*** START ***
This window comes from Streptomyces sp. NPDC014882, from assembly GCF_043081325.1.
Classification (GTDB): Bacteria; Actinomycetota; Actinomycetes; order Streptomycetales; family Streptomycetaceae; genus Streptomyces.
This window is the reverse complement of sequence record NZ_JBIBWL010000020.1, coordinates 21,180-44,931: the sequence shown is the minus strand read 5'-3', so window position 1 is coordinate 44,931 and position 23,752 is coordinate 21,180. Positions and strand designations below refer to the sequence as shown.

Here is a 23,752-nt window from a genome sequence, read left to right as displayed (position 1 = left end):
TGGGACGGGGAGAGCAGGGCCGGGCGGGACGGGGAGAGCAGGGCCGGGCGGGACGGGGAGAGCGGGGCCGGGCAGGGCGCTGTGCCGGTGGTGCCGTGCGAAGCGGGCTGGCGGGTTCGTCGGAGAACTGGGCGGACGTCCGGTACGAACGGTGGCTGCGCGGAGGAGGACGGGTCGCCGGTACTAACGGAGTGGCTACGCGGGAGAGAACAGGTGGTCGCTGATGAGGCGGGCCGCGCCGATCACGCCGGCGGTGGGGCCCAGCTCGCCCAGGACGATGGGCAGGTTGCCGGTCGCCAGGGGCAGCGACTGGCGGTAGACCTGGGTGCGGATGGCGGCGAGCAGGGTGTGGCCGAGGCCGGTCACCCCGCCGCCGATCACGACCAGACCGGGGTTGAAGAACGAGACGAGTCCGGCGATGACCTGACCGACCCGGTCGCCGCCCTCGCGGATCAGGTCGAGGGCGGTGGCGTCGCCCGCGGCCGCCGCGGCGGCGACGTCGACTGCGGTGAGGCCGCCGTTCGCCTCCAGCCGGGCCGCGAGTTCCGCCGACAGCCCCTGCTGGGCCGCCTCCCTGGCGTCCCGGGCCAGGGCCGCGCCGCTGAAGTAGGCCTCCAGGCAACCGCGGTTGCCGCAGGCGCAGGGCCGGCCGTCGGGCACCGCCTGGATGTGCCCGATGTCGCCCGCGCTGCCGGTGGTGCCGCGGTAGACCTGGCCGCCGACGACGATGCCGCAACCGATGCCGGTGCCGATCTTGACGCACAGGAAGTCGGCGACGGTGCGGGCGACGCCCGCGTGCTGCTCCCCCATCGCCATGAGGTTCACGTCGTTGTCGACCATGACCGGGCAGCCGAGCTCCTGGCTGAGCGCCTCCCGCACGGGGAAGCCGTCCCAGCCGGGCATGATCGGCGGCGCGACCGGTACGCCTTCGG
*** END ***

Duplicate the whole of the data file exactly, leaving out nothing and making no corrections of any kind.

This window comes from Streptomyces sp. NPDC014882, from assembly GCF_043081325.1.
Classification (GTDB): Bacteria; Actinomycetota; Actinomycetes; order Streptomycetales; family Streptomycetaceae; genus Streptomyces.
This window is the reverse complement of sequence record NZ_JBIBWL010000020.1, coordinates 21,180-44,931: the sequence shown is the minus strand read 5'-3', so window position 1 is coordinate 44,931 and position 23,752 is coordinate 21,180. Positions and strand designations below refer to the sequence as shown.

Here is a 23,752-nt window from a genome sequence, read left to right as displayed (position 1 = left end):
TGGGACGGGGAGAGCAGGGCCGGGCGGGACGGGGAGAGCAGGGCCGGGCGGGACGGGGAGAGCGGGGCCGGGCAGGGCGCTGTGCCGGTGGTGCCGTGCGAAGCGGGCTGGCGGGTTCGTCGGAGAACTGGGCGGACGTCCGGTACGAACGGTGGCTGCGCGGAGGAGGACGGGTCGCCGGTACTAACGGAGTGGCTACGCGGGAGAGAACAGGTGGTCGCTGATGAGGCGGGCCGCGCCGATCACGCCGGCGGTGGGGCCCAGCTCGCCCAGGACGATGGGCAGGTTGCCGGTCGCCAGGGGCAGCGACTGGCGGTAGACCTGGGTGCGGATGGCGGCGAGCAGGGTGTGGCCGAGGCCGGTCACCCCGCCGCCGATCACGACCAGACCGGGGTTGAAGAACGAGACGAGTCCGGCGATGACCTGACCGACCCGGTCGCCGCCCTCGCGGATCAGGTCGAGGGCGGTGGCGTCGCCCGCGGCCGCCGCGGCGGCGACGTCGACTGCGGTGAGGCCGCCGTTCGCCTCCAGCCGGGCCGCGAGTTCCGCCGACAGCCCCTGCTGGGCCGCCTCCCTGGCGTCCCGGGCCAGGGCCGCGCCGCTGAAGTAGGCCTCCAGGCAACCGCGGTTGCCGCAGGCGCAGGGCCGGCCGTCGGGCACCGCCTGGATGTGCCCGATGTCGCCCGCGCTGCCGGTGGTGCCGCGGTAGACCTGGCCGCCGACGACGATGCCGCAACCGATGCCGGTGCCGATCTTGACGCACAGGAAGTCGGCGACGGTGCGGGCGACGCCCGCGTGCTGCTCCCCCATCGCCATGAGGTTCACGTCGTTGTCGACCATGACCGGGCAGCCGAGCTCCTGGCTGAGCGCCTCCCGCACGGGGAAGCCGTCCCAGCCGGGCATGATCGGCGGCGCGACCGGTACGCCTTCGG